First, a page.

On Monday, May 7, Melania Trump unveiled her official platform as first lady, which is expected to focus on a multitude of issues that affect children, including cyberbullying and opioid abuse, according to USA Today. The name of the effort is "Be Best," which appears to be meant to encourage kids to be the best they can be. But apparently, not too many people are feeling the motto and called out Trump on Twitter over what they believe is poor grammar. Just check out the tweets about Melania's Trump grammar and #BeBest. It's really more hurtful than you can probably imagine.
On May 7, Trump rolled out the Be Best campaign, which is meant to help children build their “social and emotional health” via working on three pillars: well being, social media, and opioid abuse, according to the speech she gave in the White House Rose Garden. "Let us teach our children the difference between right and wrong, and encourage them to be best in their individual paths in life," she said.
Over the 16 months that Trump has served as our country's first lady, she's been mocked for her English, which is extremely upsetting for one big reason: it's not her first language. Trump, who was born in Slovenia, speaks Slovenian as her native tongue. But aside from that, this is her very first, long-awaited initiative, so you'd hope people would be a little more decent and understanding regardless of her "poor grammar." But clearly, some social media users missed the message and took to Twitter to roast her over the motto.
Say what you like about Trump's political activities, but criticizing someone for something like their accent or their command of grammar (in a second language!) is really not OK. And as a side note for the grammar police out there: Trump speaks at least six different languages — including Slovenian, Serbian, Italian, German, French, and English. So anyone who doesn't have perfect grammar in six other languages should maybe keep their comments to themselves... Just a thought.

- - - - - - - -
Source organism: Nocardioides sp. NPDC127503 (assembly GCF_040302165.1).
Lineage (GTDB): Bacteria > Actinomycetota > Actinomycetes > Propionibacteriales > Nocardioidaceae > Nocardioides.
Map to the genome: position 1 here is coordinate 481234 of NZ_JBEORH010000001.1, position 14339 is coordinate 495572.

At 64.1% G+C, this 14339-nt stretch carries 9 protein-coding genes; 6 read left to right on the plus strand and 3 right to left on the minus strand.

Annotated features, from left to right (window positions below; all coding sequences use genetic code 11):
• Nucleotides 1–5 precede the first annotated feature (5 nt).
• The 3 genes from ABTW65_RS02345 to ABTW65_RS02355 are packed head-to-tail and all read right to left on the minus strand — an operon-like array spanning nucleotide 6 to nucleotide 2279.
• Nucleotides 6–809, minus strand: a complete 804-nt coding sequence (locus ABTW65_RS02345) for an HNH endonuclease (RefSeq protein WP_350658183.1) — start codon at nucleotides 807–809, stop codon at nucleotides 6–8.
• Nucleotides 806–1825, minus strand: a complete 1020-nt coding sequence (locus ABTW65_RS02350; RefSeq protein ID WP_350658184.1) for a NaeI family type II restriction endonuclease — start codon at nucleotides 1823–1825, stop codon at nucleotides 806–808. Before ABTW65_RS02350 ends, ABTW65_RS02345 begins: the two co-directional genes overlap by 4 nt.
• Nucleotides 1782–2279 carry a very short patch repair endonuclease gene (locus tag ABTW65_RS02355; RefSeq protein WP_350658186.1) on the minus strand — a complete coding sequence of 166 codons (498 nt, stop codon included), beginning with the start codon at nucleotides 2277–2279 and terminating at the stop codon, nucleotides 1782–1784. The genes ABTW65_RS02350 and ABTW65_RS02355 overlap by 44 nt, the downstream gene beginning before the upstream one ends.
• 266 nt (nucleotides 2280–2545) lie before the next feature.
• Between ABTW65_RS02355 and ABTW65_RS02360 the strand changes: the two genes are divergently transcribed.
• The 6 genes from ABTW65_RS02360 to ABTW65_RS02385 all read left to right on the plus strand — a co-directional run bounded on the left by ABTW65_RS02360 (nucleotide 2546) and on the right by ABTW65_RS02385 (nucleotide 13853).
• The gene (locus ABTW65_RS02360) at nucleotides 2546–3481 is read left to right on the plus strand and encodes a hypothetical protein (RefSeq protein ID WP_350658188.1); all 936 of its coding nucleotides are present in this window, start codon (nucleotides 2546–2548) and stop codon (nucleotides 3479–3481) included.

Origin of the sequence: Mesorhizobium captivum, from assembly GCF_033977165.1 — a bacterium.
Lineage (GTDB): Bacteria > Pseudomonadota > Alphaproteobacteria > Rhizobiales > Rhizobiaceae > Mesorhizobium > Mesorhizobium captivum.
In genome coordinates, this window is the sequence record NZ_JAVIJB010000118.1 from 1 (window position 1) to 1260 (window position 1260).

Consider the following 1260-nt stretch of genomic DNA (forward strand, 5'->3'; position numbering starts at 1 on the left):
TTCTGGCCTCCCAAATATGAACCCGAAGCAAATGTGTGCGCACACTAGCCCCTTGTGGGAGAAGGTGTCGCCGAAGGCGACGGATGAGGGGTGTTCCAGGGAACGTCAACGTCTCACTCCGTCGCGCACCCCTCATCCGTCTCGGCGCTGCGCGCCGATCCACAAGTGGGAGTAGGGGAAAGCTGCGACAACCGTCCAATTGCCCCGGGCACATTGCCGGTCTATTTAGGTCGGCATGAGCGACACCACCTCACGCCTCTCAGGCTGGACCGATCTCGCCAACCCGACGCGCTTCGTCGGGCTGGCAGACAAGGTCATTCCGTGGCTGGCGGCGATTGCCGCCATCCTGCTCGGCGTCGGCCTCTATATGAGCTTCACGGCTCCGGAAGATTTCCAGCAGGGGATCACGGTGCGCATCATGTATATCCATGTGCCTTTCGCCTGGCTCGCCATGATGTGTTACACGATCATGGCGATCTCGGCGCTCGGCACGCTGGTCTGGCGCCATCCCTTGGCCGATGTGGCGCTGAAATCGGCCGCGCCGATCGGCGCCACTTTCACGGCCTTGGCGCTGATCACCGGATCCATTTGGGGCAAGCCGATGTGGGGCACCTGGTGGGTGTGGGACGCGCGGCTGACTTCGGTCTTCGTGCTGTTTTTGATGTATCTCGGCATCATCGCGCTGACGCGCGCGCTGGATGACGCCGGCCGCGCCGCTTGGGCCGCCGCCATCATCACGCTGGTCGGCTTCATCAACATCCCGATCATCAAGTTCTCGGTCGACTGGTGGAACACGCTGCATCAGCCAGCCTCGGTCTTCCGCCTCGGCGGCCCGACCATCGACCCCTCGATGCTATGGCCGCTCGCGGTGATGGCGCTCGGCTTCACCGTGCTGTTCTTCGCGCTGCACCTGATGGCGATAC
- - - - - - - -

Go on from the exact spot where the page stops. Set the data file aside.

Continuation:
Anyway, for those who missed the meaning, her comments on the campaign actually explain the context of #BeBest. According to the San Francisco Chronicle, Trump said:
As a mother and as first lady, it concerns me that in today's fast-paced and ever-connected world, children can be less prepared to express or manage their emotions and often times turn to forms of destructive or addictive behavior such as bullying, drug addiction or even suicide.
"I feel strongly that as adults, we can and should 'be best' at educating our children about the importance of a healthy and balanced life," she continued.
So, by her own statement, the campaign name isn't just about instructing children to be "their" best, but rather, telling the adults in the lives of these children that they're the ones who need to step it up.
Even though critics have slammed Trump over the name of her new initiative, she knew it was coming. During her husband's presidential campaign, Trump had said she would make cyberbullying one of her main focuses if she were first lady. But after President Trump took office it seemed to have fallen off her agenda — which resulted in even harsher criticism. However, on March 20, she finally sat down with technology industry executives at the White House to discuss cyberbullying, internet safety and more — and she used the meeting to address the skepticism and criticism over her campaign head-on.
“I am well aware that people are skeptical of me discussing this topic," she said in March. "I have been criticized for my commitment to tackling this issue, and I know that will continue.”
While people may always have something to say about Trump and her initiatives, at least she's made it clear that she won't be deterred. So there's that.